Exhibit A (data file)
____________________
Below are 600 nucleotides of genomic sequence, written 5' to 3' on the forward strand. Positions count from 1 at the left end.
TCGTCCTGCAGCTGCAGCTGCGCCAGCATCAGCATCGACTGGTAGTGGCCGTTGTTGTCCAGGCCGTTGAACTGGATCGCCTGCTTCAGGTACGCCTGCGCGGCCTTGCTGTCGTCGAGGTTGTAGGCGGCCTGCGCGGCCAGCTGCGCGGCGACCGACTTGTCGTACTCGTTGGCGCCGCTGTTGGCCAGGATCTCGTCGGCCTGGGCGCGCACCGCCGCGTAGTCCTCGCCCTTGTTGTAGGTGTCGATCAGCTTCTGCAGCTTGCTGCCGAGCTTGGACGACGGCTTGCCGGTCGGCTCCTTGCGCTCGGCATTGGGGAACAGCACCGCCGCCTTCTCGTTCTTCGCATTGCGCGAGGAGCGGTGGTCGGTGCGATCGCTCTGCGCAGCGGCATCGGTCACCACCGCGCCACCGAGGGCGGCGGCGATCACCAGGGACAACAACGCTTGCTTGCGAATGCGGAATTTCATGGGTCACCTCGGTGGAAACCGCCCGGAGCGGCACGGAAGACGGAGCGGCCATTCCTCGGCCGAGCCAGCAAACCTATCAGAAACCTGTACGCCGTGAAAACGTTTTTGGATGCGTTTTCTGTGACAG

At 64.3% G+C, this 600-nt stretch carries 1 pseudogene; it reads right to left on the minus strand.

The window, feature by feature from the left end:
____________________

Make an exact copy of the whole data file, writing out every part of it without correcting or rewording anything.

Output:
Below are 600 nucleotides of genomic sequence, written 5' to 3' on the forward strand. Positions count from 1 at the left end.
TCGTCCTGCAGCTGCAGCTGCGCCAGCATCAGCATCGACTGGTAGTGGCCGTTGTTGTCCAGGCCGTTGAACTGGATCGCCTGCTTCAGGTACGCCTGCGCGGCCTTGCTGTCGTCGAGGTTGTAGGCGGCCTGCGCGGCCAGCTGCGCGGCGACCGACTTGTCGTACTCGTTGGCGCCGCTGTTGGCCAGGATCTCGTCGGCCTGGGCGCGCACCGCCGCGTAGTCCTCGCCCTTGTTGTAGGTGTCGATCAGCTTCTGCAGCTTGCTGCCGAGCTTGGACGACGGCTTGCCGGTCGGCTCCTTGCGCTCGGCATTGGGGAACAGCACCGCCGCCTTCTCGTTCTTCGCATTGCGCGAGGAGCGGTGGTCGGTGCGATCGCTCTGCGCAGCGGCATCGGTCACCACCGCGCCACCGAGGGCGGCGGCGATCACCAGGGACAACAACGCTTGCTTGCGAATGCGGAATTTCATGGGTCACCTCGGTGGAAACCGCCCGGAGCGGCACGGAAGACGGAGCGGCCATTCCTCGGCCGAGCCAGCAAACCTATCAGAAACCTGTACGCCGTGAAAACGTTTTTGGATGCGTTTTCTGTGACAG

At 64.3% G+C, this 600-nt stretch carries 1 pseudogene; it reads right to left on the minus strand.

The window, feature by feature from the left end: